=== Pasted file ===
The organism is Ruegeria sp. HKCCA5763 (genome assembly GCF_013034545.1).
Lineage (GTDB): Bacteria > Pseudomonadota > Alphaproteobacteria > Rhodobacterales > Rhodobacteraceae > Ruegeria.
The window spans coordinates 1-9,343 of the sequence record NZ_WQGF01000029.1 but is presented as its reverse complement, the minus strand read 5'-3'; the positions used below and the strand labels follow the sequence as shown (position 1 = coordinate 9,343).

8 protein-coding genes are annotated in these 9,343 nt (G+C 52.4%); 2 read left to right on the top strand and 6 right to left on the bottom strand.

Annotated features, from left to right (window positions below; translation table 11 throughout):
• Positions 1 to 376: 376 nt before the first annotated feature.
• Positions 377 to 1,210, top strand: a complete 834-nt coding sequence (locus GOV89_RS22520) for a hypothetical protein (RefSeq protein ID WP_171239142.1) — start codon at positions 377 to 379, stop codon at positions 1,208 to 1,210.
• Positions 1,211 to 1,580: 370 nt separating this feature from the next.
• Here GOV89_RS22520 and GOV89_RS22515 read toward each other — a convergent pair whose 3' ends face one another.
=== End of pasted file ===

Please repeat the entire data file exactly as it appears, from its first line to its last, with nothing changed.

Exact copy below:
The organism is Ruegeria sp. HKCCA5763 (genome assembly GCF_013034545.1).
Lineage (GTDB): Bacteria > Pseudomonadota > Alphaproteobacteria > Rhodobacterales > Rhodobacteraceae > Ruegeria.
The window spans coordinates 1-9,343 of the sequence record NZ_WQGF01000029.1 but is presented as its reverse complement, the minus strand read 5'-3'; the positions used below and the strand labels follow the sequence as shown (position 1 = coordinate 9,343).

8 protein-coding genes are annotated in these 9,343 nt (G+C 52.4%); 2 read left to right on the top strand and 6 right to left on the bottom strand.

Annotated features, from left to right (window positions below; translation table 11 throughout):
• Positions 1 to 376: 376 nt before the first annotated feature.
• Positions 377 to 1,210, top strand: a complete 834-nt coding sequence (locus GOV89_RS22520) for a hypothetical protein (RefSeq protein ID WP_171239142.1) — start codon at positions 377 to 379, stop codon at positions 1,208 to 1,210.
• Positions 1,211 to 1,580: 370 nt separating this feature from the next.
• Here GOV89_RS22520 and GOV89_RS22515 read toward each other — a convergent pair whose 3' ends face one another.